Education Minister David Eggen

Education Minister David Eggen

December 21, 2015

Education Minister David Eggen is confident Edmonton Catholic Schools' trustees will ultimately produce a policy that provides a safe and supportive learning environment for LGBTQ students.

"My ministry will provide further guidance for all (school) boards and in the end I expect we'll have something we can all be proud of," Eggen said Dec 11.

"We want to make sure that all students are safe (and) have a safe environment in which to learn and that each school board will follow the letter of the School Act. I'm optimistic we'll reach that goal."

That's a change from Dec. 2, when Eggen expressed concern over how Catholic trustees dealt with the second reading of their proposed transgender policy.

At a Dec. 1 meeting, trustees decided their policy should oppose "unjust discrimination" against LGBTQ students, rather than simple discrimination.

The proposed policy now says, "All sexual and gender minority members of the Catholic education community have the right to an environment free of unjust discrimination, prejudice and harassment."

The Catholic board has been trying to craft a policy that protects homosexual and transgender students since a seven-year-old transgender student began identifying as a girl earlier this year.

She didn't want to stand out by having to use a gender-neutral washroom. In May, her school agreed she could use the female facilities. The policy underwent a two-week public consultation before second reading.

In an interview, Eggen said he was surprised at the direction the board had taken but he inferred his concerns had been somewhat dealt with by the disposition of board chair Marilyn Bergstra.

"I heard positive words from the chair. My staff met with her and she had some concerns about the changes as well. She said she is looking forward to the ministry providing more direction and so I will respond."


Asked about his main concern with the Edmonton Catholic policy, Eggen said, "This policy must be specific to the School Act and provincial law, and so if they try to overgeneralize then it doesn't serve the purpose."

The minister said school boards should be able to develop their own policies.

He added: "I will provide specific guidelines for them to help along with that and quite frankly I think that we will see a positive outcome when people start working through this."

Bergstra was too busy in meetings for an interview, but on Dec. 11 she sent an email explaining she did not understand the rationale for adding the word "unjust" to modify discrimination. Consequently, she voted against the addition of the word.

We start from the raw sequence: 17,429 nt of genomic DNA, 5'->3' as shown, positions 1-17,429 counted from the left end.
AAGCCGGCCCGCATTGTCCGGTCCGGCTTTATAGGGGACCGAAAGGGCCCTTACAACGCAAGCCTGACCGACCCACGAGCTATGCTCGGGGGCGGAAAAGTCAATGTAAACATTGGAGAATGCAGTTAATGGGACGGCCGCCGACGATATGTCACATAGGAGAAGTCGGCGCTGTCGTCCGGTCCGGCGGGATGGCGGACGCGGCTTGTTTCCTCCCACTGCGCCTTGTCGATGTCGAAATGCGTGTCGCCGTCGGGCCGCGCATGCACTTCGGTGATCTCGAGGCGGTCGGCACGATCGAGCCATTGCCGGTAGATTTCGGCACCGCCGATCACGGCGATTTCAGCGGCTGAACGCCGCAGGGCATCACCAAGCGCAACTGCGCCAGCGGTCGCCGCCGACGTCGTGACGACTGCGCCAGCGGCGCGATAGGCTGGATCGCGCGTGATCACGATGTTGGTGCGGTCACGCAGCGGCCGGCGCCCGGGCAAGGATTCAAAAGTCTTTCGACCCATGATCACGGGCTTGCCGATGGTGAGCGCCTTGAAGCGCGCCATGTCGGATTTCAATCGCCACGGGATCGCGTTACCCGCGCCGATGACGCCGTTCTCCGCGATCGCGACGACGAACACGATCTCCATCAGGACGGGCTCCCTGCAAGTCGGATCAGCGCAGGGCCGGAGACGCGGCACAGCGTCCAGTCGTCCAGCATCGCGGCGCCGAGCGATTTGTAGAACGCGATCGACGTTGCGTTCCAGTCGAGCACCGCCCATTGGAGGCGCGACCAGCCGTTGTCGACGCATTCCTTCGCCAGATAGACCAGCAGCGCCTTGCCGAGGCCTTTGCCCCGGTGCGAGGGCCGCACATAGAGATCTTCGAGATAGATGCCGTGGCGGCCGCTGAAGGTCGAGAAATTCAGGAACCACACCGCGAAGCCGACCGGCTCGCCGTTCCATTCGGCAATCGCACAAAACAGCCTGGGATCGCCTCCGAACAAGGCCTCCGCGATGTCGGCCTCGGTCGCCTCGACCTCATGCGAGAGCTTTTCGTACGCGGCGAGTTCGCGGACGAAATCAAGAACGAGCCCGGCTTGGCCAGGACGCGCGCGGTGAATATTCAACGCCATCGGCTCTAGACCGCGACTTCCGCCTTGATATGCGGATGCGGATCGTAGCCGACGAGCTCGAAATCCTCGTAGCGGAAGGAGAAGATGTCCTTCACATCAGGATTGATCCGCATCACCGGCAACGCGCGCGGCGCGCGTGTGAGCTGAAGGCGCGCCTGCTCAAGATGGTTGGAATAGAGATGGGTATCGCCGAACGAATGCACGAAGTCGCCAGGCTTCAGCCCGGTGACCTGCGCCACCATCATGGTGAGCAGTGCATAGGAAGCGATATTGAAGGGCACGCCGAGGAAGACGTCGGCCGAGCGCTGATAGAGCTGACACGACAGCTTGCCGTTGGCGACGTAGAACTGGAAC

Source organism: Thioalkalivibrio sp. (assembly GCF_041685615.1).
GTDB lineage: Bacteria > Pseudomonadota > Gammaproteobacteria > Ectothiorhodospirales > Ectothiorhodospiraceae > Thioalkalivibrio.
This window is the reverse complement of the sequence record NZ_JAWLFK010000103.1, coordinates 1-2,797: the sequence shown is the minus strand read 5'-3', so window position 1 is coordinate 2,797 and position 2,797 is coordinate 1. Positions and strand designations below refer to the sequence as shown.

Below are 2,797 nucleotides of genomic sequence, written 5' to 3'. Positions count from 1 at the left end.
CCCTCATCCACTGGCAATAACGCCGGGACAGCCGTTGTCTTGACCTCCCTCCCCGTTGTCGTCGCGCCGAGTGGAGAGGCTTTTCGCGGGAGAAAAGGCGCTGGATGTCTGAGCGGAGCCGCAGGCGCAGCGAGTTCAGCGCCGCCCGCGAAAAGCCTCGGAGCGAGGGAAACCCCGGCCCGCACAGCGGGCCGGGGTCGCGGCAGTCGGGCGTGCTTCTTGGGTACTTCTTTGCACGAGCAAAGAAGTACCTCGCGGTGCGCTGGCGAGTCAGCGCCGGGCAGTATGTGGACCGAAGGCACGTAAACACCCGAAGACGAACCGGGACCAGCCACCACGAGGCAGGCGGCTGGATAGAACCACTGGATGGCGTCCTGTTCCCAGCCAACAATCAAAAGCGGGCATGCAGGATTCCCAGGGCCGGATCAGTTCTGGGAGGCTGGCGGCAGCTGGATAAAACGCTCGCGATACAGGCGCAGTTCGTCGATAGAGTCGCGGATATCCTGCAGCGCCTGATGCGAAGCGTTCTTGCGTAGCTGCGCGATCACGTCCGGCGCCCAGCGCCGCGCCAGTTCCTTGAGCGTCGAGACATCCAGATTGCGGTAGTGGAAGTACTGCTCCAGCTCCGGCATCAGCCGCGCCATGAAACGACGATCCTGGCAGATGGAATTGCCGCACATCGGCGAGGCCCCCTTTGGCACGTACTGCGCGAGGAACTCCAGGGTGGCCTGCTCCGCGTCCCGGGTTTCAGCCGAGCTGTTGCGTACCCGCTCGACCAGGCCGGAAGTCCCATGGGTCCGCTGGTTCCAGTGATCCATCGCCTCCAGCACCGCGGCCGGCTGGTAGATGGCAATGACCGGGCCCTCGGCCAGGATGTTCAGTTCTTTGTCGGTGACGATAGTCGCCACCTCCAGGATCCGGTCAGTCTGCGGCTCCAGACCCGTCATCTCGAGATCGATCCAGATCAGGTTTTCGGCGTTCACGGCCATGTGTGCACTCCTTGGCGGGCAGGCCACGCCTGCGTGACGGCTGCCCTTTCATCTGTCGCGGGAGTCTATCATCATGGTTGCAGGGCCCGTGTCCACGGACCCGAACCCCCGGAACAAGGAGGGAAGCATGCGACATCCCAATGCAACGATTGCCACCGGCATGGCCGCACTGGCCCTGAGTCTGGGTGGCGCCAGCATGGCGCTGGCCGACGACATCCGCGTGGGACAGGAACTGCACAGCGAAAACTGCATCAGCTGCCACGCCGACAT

"In providing the rationale for my position and subsequent vote on Dec. 1, I made the argument that it is important that policy be designed to provide absolute clarity and consistency," Bergstra explained.

"Policy is intended to remove judgments. It was my position that the addition of this word has the potential to compromise this design and intent."

The province will be providing guidelines to boards in January. "As we await these guidelines, one could anticipate that we will see changes to Edmonton Catholic draft policy prior to its third reading," said Bergstra. "I suspect the guidelines may challenge the addition of the word 'unjust' to discrimination."


Asked what Catholic trustees can do to make it right, Eggen said, "It's important that you look at what the law states and that you use specific language that meets those needs. We have until March 31 to sort it out so everybody will work hard to that goal."

Father Stefano Penna, a Newman Theological College professor who has been following the development of the policy, said "LGBTQ students are right now protected and safe when they come forward in a Catholic school in Alberta."

Penna said the policy approved in second reading was "a good step forward."

"I'm quite pleased about the way in which there is collaboration and conversation going on in all the groups on this issue."

Penna said Eggen has a responsibility to the law and also a responsibility to the parents of Alberta who entrust their children to him.

"A third of those parents are Catholic parents, and I would hope the minister listens not simply to ideological voices that are narrow and selective, but rather to the wide constituency to which he is responsible as an elected official," the priest said.

"(This issue) has been brought to our attention and we are going to respond," Penna said.